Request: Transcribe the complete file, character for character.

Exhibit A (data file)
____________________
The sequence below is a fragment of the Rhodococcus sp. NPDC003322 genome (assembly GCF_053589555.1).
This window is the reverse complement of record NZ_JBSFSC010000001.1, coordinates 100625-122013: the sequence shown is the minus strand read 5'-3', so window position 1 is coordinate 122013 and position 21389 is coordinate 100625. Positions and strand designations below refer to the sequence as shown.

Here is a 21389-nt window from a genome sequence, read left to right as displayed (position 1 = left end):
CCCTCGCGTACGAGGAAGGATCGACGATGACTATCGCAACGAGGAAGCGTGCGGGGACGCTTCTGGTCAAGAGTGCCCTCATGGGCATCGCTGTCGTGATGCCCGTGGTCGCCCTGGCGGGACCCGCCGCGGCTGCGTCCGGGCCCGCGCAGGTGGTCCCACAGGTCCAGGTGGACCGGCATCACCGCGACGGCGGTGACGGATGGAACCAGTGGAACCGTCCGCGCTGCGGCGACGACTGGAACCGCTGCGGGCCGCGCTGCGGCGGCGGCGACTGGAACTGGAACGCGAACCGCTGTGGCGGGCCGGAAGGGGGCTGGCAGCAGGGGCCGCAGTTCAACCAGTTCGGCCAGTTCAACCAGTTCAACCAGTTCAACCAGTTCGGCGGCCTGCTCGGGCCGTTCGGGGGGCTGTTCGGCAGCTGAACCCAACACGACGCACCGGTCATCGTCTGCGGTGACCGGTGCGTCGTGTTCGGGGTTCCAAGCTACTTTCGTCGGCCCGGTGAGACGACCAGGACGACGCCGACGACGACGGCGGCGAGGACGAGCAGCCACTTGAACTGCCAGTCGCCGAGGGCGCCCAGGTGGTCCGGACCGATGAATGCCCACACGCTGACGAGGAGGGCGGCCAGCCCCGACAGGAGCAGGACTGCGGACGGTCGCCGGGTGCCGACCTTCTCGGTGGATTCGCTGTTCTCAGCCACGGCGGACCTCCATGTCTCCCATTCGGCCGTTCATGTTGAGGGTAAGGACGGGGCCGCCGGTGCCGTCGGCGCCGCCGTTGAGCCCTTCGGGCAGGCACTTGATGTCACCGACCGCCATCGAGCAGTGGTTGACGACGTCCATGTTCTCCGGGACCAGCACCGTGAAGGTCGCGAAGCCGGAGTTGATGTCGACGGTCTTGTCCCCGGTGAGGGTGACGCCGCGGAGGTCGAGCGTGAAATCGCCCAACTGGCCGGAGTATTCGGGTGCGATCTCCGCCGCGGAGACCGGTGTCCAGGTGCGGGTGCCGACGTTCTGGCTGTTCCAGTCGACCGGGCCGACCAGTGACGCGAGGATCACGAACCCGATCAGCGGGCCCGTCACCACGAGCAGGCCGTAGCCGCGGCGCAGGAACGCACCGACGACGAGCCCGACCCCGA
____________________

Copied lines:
The sequence below is a fragment of the Rhodococcus sp. NPDC003322 genome (assembly GCF_053589555.1).
This window is the reverse complement of record NZ_JBSFSC010000001.1, coordinates 100625-122013: the sequence shown is the minus strand read 5'-3', so window position 1 is coordinate 122013 and position 21389 is coordinate 100625. Positions and strand designations below refer to the sequence as shown.

Here is a 21389-nt window from a genome sequence, read left to right as displayed (position 1 = left end):
CCCTCGCGTACGAGGAAGGATCGACGATGACTATCGCAACGAGGAAGCGTGCGGGGACGCTTCTGGTCAAGAGTGCCCTCATGGGCATCGCTGTCGTGATGCCCGTGGTCGCCCTGGCGGGACCCGCCGCGGCTGCGTCCGGGCCCGCGCAGGTGGTCCCACAGGTCCAGGTGGACCGGCATCACCGCGACGGCGGTGACGGATGGAACCAGTGGAACCGTCCGCGCTGCGGCGACGACTGGAACCGCTGCGGGCCGCGCTGCGGCGGCGGCGACTGGAACTGGAACGCGAACCGCTGTGGCGGGCCGGAAGGGGGCTGGCAGCAGGGGCCGCAGTTCAACCAGTTCGGCCAGTTCAACCAGTTCAACCAGTTCAACCAGTTCGGCGGCCTGCTCGGGCCGTTCGGGGGGCTGTTCGGCAGCTGAACCCAACACGACGCACCGGTCATCGTCTGCGGTGACCGGTGCGTCGTGTTCGGGGTTCCAAGCTACTTTCGTCGGCCCGGTGAGACGACCAGGACGACGCCGACGACGACGGCGGCGAGGACGAGCAGCCACTTGAACTGCCAGTCGCCGAGGGCGCCCAGGTGGTCCGGACCGATGAATGCCCACACGCTGACGAGGAGGGCGGCCAGCCCCGACAGGAGCAGGACTGCGGACGGTCGCCGGGTGCCGACCTTCTCGGTGGATTCGCTGTTCTCAGCCACGGCGGACCTCCATGTCTCCCATTCGGCCGTTCATGTTGAGGGTAAGGACGGGGCCGCCGGTGCCGTCGGCGCCGCCGTTGAGCCCTTCGGGCAGGCACTTGATGTCACCGACCGCCATCGAGCAGTGGTTGACGACGTCCATGTTCTCCGGGACCAGCACCGTGAAGGTCGCGAAGCCGGAGTTGATGTCGACGGTCTTGTCCCCGGTGAGGGTGACGCCGCGGAGGTCGAGCGTGAAATCGCCCAACTGGCCGGAGTATTCGGGTGCGATCTCCGCCGCGGAGACCGGTGTCCAGGTGCGGGTGCCGACGTTCTGGCTGTTCCAGTCGACCGGGCCGACCAGTGACGCGAGGATCACGAACCCGATCAGCGGGCCCGTCACCACGAGCAGGCCGTAGCCGCGGCGCAGGAACGCACCGACGACGAGCCCGACCCCGA